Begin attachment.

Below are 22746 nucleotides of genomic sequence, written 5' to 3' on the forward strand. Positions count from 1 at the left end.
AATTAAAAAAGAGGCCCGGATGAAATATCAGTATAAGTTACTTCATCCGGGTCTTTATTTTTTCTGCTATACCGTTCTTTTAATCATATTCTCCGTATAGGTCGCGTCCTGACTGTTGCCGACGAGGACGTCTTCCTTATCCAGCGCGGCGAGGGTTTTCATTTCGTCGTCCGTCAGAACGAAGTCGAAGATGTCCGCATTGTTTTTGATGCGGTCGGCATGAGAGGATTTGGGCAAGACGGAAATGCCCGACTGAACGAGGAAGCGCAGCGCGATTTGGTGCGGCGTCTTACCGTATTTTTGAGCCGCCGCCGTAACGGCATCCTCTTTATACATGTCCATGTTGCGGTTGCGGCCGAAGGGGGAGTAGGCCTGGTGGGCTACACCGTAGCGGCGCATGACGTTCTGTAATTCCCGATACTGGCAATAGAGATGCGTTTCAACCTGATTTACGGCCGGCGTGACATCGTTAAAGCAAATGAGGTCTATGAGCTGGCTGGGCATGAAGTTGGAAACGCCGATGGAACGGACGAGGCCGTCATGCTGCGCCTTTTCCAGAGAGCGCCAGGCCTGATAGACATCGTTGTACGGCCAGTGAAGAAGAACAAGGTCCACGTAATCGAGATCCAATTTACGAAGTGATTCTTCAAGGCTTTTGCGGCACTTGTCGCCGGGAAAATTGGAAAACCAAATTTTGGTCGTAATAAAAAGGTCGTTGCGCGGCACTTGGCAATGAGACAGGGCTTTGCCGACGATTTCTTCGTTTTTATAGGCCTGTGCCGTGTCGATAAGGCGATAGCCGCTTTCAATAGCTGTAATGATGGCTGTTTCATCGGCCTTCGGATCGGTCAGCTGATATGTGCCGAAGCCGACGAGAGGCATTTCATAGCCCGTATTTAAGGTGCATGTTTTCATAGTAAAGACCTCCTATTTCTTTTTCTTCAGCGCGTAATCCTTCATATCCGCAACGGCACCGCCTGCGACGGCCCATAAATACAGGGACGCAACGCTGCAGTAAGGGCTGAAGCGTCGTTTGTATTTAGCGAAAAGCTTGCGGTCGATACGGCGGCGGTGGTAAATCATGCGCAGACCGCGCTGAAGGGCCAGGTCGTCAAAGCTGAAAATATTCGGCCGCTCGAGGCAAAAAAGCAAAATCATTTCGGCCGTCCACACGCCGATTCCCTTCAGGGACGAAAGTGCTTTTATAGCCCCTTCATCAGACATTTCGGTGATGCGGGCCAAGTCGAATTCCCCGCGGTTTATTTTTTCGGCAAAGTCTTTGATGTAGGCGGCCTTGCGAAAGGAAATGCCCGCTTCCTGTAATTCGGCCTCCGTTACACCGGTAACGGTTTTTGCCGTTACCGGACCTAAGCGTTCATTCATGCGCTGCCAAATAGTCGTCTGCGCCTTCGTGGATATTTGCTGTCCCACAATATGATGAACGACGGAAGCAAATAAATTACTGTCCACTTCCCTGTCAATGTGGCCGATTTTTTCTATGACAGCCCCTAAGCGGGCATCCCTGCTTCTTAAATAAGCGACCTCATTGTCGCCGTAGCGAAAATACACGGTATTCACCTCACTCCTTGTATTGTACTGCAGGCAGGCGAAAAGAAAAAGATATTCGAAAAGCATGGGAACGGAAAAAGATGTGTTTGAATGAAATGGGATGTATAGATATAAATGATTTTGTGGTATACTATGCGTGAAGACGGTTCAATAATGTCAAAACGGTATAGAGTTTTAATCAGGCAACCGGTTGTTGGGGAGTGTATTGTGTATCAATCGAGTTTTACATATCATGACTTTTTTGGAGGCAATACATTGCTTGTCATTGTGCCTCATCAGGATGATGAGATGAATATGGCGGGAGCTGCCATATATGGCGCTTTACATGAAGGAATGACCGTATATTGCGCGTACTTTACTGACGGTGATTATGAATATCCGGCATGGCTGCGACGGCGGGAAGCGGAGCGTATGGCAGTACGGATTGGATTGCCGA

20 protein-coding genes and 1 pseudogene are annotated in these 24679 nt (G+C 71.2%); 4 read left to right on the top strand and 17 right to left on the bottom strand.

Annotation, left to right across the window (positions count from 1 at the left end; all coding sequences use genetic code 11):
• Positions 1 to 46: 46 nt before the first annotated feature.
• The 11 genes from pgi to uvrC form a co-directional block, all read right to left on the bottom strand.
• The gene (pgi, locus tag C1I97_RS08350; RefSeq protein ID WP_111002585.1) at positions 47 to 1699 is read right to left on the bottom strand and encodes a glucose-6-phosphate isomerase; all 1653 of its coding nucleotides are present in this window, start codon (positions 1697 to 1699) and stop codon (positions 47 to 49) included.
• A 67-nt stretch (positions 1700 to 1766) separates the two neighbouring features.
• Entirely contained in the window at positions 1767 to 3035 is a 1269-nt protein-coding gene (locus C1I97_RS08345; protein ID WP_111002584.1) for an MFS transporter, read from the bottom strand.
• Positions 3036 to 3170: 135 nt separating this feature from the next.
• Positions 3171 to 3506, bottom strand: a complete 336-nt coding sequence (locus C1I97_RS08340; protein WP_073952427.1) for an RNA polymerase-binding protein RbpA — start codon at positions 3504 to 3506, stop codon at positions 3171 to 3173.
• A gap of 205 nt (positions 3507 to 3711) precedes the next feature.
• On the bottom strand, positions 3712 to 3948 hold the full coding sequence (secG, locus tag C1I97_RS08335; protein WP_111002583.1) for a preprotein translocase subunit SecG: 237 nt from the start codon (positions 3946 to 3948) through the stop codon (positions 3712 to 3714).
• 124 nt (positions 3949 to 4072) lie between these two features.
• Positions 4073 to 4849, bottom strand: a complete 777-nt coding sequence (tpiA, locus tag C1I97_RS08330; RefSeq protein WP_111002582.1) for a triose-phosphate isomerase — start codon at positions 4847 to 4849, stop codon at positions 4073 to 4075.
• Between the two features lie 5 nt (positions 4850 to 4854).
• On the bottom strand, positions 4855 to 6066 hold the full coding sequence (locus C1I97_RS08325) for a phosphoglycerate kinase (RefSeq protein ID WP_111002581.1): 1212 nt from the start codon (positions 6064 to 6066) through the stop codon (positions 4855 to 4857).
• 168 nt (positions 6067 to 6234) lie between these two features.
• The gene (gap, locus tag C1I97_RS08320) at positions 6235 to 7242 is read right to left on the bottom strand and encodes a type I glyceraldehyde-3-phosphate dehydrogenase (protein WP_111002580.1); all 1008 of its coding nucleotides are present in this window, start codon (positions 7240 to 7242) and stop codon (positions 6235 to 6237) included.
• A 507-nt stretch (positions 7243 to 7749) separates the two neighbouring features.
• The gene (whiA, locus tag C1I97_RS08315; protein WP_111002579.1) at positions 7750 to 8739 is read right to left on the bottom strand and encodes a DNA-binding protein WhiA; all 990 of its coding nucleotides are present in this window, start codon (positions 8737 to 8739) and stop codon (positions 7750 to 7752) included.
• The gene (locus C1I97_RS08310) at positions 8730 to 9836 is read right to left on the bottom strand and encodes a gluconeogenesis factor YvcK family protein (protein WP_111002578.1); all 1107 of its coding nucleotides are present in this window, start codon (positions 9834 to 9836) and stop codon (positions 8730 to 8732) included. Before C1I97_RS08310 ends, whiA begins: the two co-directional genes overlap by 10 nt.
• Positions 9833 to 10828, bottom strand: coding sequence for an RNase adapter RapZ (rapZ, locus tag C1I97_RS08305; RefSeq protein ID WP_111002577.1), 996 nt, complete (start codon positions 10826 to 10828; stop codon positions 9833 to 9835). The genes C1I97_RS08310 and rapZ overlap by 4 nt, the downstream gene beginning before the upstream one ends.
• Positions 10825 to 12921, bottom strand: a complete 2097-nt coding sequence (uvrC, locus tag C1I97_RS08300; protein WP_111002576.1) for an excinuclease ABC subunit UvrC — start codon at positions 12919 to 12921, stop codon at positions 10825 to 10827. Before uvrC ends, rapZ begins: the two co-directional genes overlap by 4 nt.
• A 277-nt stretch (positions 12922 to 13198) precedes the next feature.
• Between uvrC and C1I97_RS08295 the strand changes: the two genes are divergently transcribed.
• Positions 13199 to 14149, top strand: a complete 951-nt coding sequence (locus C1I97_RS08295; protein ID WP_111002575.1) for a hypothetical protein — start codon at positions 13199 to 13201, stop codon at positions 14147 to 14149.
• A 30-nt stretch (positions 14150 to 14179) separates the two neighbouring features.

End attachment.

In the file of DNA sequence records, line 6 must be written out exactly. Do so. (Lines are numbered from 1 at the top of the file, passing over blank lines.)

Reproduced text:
• The 11 genes from pgi to uvrC form a co-directional block, all read right to left on the bottom strand.